El Alisio combines three units representing water, sun and air. Although the building is complete it is not yet furnished and was not open for visitors at the inauguration. For Madelaine this trip was her first chance to see her work in its complete form. “ I’m pleased with how it has turned out but wish that maybe I had been able to be more hands on and closer in the development stages. My work takes me to Tahiti and the Caribbean as well as teaching in Paris so it is a question of balancing all if these demands. I’m very impressed by the tenacity and dedication of the team behind the bioclimatic village, it has influenced me a lot and now I find myself taking these considerations into the architectural projects I work on”.


A Bioclimatic Vision Unveiled In Tenerife

It started as an open challenge 14 years ago from the Tenerife government to architects around the world, design a self sufficient dwelling that blends in and makes full use of its natural surroundings, with zero CO2 emissions. Some 397 applied for the project but that was whittled down to the best 25, they were given full reign to develop their ideals on the 400,000 square metre ITER (Institute of Technology and Renewable Energy) site in Granadilla, Tenerife.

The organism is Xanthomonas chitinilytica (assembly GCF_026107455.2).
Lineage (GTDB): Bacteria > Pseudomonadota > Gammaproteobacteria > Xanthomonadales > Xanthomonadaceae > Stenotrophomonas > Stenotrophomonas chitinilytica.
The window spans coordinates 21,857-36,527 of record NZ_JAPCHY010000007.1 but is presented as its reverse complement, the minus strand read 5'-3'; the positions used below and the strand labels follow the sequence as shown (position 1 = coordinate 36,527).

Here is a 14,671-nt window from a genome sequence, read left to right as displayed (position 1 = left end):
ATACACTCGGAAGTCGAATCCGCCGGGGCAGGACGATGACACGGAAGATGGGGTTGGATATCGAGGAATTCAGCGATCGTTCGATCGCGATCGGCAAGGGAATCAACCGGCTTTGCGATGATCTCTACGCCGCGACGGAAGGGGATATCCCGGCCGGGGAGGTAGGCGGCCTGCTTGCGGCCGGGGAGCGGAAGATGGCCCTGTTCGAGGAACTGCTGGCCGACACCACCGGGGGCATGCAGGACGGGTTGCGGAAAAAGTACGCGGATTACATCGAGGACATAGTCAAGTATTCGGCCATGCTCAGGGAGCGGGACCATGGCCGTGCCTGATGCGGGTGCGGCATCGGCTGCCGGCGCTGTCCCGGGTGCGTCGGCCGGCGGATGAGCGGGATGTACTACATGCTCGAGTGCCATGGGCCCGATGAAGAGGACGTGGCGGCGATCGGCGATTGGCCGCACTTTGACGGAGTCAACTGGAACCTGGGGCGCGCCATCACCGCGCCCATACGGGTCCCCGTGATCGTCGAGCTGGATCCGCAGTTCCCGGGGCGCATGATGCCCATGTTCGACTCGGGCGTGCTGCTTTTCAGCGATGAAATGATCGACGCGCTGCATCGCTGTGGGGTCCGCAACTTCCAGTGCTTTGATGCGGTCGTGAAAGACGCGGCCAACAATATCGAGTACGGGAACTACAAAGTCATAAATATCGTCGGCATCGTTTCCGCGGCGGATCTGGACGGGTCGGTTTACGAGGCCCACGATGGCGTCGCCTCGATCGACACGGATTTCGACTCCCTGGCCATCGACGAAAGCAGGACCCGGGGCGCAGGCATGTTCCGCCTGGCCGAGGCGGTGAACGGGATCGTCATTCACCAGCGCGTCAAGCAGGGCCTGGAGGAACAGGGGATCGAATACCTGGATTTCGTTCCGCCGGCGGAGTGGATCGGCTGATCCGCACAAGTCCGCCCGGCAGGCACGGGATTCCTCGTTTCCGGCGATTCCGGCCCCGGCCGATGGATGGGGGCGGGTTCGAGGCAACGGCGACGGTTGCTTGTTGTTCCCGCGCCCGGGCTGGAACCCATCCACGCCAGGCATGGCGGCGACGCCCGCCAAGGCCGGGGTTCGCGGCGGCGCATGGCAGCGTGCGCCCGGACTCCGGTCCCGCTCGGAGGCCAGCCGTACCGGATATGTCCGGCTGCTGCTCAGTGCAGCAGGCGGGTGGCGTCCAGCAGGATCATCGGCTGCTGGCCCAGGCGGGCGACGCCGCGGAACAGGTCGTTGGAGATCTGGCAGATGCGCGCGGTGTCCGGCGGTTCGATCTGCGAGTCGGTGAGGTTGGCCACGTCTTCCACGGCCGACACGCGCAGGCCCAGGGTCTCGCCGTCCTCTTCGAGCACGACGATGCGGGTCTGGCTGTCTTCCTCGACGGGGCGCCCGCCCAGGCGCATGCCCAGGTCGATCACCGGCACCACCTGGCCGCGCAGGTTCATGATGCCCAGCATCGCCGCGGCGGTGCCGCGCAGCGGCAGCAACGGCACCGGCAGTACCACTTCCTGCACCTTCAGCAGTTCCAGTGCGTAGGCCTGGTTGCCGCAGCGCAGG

The world’s media came together with the scientific and architectural community on Friday 19 March to celebrate the official inauguration of these 25 beacons for the future. With 90 % of the worlds population expected to live in cities within five years the drive has been to make houses that are functional, practical and pleasing to live in, the applicants certainly rose to the challenge.

The winner of the contest was La Geria (above) from a Spanish team led by Cesar Ruiz-Larrea Cangas. The name refers to a horseshoe shaped protective wall used to shield vines in Lanzarote’s wine regions, and bunkered down into the earth, this house makes good use of the grounds warmth and insulation. Facing the best light source keeps energy use down and liberal sprinklings of plants on the shaded patio area contribute to the cool feel of the building.

All the houses differ but they share common features, extensive use of photovoltaic solar panels, wind turbines and a shared water supply with desalinated sea water from the Atlantic that laps the perimeter of ITER. Complimenting the environment is also an important consideration, the partial sinking of many of the houses helps to blend them in and building materials were carefully chosen to be recycled and good for the retention of heat, light and energy. Each dwelling also blends with its neighbouring buildings using natural colours and textures.